|Cisco Nexus 3000 series switches|
|Example: sFlowTrend Top connections chart|
Since the Nexus 3000 series switches are the first Cisco products with sFlow, the rest of this article is addressed to Cisco network administrators who are likely to be unfamiliar with sFlow technology. As a Cisco network administrator, you are likely to have experience with using Cisco's Switched Port Analyzer (SPAN) technology to selectively monitor traffic in Cisco edge switches and with Cisco's Netflow technology for monitoring TCP/IP traffic in Cisco routers.
By adding sFlow support to the Nexus 3000 series, Cisco eliminates the need for probes, providing wire-speed 10 Gigabit monitoring of all switch ports - the functional equivalent of forty-eight 10 Gigabit probes and four 40 Gigabit probes in a Nexus 3064 - embedded in the switch hardware at no extra cost. If you are familiar with RMON probes, sFlow is functionally equivalent to deploying an RMON probe for each switch port.
Based on the name, you might think that sFlow is just another version of Cisco Netflow. However, this is not the case - sFlow differs significantly from NetFlow and understanding these differences is important if you want to get the most out of sFlow:
- sFlow exports interface counters, eliminating the need for SNMP polling - extremely useful when you have tens of thousands of edge switch ports to monitor.
- sFlow exports packet headers not flow records. By exporting packet headers, sFlow is able to provide full layer 2 - 7 visibility into all types of traffic flowing at the network edge, including: MAC addresses, VLANs, TRILL, tunnels (GRE, VXLAN etc.), Ethernet SAN traffic (FCoE and AoE), IPv6 in addition to the TCP/IP information typically reported by NetFlow. You can even use sFlow with Wireshark for remote packet capture.
- sFlow is highly scalable. Unlike NetFlow, which is typically enabled on selected links at the core, sFlow is enabled on every port, on every switch, for full end-to-end network visibility. The sFlow measurements are implemented in silicon and won't impact switch CPU. The scalability of sFlow allows tens of thousands of 10G switch ports in the top of rack switches, as well as their 40 Gigabit uplink ports, to be centrally monitored. In addition, sFlow is available in 100 Gigabit switches, ensuring visibility as higher speed interconnects are deployed to support the growing 10 Gigabit edge.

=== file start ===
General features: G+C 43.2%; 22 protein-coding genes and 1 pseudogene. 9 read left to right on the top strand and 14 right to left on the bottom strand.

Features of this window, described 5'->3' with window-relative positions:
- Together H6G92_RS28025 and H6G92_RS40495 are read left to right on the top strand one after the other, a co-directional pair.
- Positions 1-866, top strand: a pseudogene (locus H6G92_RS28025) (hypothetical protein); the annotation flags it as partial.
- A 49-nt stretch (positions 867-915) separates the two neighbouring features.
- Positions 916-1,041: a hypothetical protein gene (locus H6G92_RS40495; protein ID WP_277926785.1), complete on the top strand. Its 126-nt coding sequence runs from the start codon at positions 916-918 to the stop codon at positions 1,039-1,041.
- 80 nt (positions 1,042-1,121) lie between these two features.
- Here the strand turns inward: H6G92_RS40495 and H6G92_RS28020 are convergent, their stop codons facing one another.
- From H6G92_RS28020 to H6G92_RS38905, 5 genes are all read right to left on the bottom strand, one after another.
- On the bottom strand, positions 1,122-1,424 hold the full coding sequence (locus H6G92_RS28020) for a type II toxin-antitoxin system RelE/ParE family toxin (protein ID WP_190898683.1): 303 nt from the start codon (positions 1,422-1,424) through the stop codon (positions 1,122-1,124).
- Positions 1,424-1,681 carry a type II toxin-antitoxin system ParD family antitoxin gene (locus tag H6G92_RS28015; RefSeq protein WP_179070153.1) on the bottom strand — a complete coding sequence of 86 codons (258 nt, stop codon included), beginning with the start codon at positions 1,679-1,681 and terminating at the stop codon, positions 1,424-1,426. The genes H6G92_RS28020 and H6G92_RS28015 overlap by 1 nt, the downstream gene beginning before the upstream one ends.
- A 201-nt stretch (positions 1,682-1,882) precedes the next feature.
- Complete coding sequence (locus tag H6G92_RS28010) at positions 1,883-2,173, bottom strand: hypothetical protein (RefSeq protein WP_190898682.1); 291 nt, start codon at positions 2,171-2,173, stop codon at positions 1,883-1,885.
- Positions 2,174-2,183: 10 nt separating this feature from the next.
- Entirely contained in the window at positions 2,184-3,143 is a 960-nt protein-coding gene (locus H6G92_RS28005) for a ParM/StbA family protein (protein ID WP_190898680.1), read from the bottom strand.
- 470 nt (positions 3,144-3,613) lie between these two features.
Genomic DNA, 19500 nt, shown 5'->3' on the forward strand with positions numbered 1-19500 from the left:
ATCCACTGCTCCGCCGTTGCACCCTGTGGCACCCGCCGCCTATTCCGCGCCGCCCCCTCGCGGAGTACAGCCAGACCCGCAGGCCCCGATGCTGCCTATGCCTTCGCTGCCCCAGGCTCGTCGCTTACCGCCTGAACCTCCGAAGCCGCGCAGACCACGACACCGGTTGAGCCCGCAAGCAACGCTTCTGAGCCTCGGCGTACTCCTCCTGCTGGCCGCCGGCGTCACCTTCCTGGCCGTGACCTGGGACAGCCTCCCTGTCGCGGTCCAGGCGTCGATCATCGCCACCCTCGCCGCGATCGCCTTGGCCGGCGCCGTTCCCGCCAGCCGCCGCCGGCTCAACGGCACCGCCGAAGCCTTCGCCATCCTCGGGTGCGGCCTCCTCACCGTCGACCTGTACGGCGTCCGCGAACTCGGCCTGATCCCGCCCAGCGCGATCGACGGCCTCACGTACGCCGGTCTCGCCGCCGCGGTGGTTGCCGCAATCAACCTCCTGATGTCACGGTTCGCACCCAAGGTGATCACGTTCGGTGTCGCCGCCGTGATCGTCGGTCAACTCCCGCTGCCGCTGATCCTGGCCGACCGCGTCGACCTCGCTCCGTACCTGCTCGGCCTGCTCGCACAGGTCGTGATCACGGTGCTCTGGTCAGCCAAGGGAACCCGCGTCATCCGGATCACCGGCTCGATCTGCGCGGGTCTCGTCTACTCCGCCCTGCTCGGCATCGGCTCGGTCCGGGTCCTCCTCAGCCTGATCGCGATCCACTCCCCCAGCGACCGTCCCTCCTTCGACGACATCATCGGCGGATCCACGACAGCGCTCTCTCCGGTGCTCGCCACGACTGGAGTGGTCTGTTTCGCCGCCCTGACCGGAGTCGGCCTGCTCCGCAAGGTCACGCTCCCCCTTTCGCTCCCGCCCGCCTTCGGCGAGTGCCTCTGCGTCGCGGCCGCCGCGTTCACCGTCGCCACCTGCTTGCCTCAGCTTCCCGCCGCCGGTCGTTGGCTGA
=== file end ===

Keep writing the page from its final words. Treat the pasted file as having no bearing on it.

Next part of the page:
- sFlow is easy to configure and manage. Eliminating complexity is essential for large scale web 2.0, big data, virtualization and cloud deployments.
- sFlow is a multi-vendor standard supported by almost every network equipment vendor. You can mix and match Cisco Nexus 3000 series switches with best in class solutions from other vendors and still maintain comprehensive, interoperable, data center wide visibility.
- sFlow is not just for switches. The sFlow standard also provides visibility into server, storage, virtual machine and application performance, helping to break down management silos by providing a consistent view of performance to operations and development teams (see DevOps).
- sFlow functionality is determined by the choice of sFlow analyzer. With Flexible NetFlow, much of the analysis is performed on the network device, limiting the functionality of NetFlow collectors to simply recording the data and generating reports. As a result, NetFlow collectors end up being fairly generic in functionality. In contrast, sFlow shifts analysis from the switches to a central sFlow analyzer which determines how to process the data and present the results, see Choosing an sFlow analyzer. The result is a greater diversity of solutions and there is likely to be an sFlow analyzer that is particularly well adapted to your requirements. While many NetFlow collectors claim sFlow support, their support tends to be limited, ignoring sFlow specific features and treating sFlow as if it were basic NetFlow version 5.